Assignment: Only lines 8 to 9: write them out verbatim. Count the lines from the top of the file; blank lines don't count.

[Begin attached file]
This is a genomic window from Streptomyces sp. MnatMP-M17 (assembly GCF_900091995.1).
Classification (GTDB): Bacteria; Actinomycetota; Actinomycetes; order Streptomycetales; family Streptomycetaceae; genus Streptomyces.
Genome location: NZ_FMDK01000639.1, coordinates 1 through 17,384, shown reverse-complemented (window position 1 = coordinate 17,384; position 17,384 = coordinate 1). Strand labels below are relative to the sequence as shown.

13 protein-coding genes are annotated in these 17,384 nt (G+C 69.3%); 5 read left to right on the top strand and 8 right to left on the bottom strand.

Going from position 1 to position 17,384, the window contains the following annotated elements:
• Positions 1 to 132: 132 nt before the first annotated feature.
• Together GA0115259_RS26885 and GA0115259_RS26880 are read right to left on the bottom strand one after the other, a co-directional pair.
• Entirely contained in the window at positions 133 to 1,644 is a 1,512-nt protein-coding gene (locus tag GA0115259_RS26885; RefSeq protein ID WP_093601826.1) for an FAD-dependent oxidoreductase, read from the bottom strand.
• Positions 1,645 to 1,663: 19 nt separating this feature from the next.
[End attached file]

• Entirely contained in the window at positions 133 to 1,644 is a 1,512-nt protein-coding gene (locus tag GA0115259_RS26885; RefSeq protein ID WP_093601826.1) for an FAD-dependent oxidoreductase, read from the bottom strand.
• Positions 1,645 to 1,663: 19 nt separating this feature from the next.